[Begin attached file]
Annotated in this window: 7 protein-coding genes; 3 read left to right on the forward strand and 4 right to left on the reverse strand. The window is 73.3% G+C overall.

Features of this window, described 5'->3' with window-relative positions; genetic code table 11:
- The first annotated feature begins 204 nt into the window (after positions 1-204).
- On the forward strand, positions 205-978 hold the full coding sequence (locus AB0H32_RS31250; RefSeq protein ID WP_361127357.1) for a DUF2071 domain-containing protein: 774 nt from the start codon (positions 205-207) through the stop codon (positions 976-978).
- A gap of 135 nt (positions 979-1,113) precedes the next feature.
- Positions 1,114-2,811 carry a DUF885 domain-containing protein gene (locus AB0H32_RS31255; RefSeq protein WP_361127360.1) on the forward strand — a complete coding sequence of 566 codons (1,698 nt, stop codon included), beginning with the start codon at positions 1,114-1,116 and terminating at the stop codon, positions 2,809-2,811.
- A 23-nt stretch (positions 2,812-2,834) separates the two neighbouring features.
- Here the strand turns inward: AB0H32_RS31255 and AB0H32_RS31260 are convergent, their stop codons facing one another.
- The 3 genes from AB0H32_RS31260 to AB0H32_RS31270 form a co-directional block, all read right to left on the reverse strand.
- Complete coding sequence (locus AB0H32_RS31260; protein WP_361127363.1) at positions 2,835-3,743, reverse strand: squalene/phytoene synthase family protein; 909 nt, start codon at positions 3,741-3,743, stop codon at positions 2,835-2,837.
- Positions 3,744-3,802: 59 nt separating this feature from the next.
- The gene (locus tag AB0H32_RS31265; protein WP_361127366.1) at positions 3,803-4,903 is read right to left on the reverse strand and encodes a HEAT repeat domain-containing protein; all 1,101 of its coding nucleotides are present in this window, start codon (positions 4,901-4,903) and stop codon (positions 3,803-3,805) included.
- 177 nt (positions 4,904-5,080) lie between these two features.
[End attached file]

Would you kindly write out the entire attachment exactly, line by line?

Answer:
Annotated in this window: 7 protein-coding genes; 3 read left to right on the forward strand and 4 right to left on the reverse strand. The window is 73.3% G+C overall.

Features of this window, described 5'->3' with window-relative positions; genetic code table 11:
- The first annotated feature begins 204 nt into the window (after positions 1-204).
- On the forward strand, positions 205-978 hold the full coding sequence (locus AB0H32_RS31250; RefSeq protein ID WP_361127357.1) for a DUF2071 domain-containing protein: 774 nt from the start codon (positions 205-207) through the stop codon (positions 976-978).
- A gap of 135 nt (positions 979-1,113) precedes the next feature.
- Positions 1,114-2,811 carry a DUF885 domain-containing protein gene (locus AB0H32_RS31255; RefSeq protein WP_361127360.1) on the forward strand — a complete coding sequence of 566 codons (1,698 nt, stop codon included), beginning with the start codon at positions 1,114-1,116 and terminating at the stop codon, positions 2,809-2,811.
- A 23-nt stretch (positions 2,812-2,834) separates the two neighbouring features.
- Here the strand turns inward: AB0H32_RS31255 and AB0H32_RS31260 are convergent, their stop codons facing one another.
- The 3 genes from AB0H32_RS31260 to AB0H32_RS31270 form a co-directional block, all read right to left on the reverse strand.
- Complete coding sequence (locus AB0H32_RS31260; protein WP_361127363.1) at positions 2,835-3,743, reverse strand: squalene/phytoene synthase family protein; 909 nt, start codon at positions 3,741-3,743, stop codon at positions 2,835-2,837.
- Positions 3,744-3,802: 59 nt separating this feature from the next.
- The gene (locus tag AB0H32_RS31265; protein WP_361127366.1) at positions 3,803-4,903 is read right to left on the reverse strand and encodes a HEAT repeat domain-containing protein; all 1,101 of its coding nucleotides are present in this window, start codon (positions 4,901-4,903) and stop codon (positions 3,803-3,805) included.
- 177 nt (positions 4,904-5,080) lie between these two features.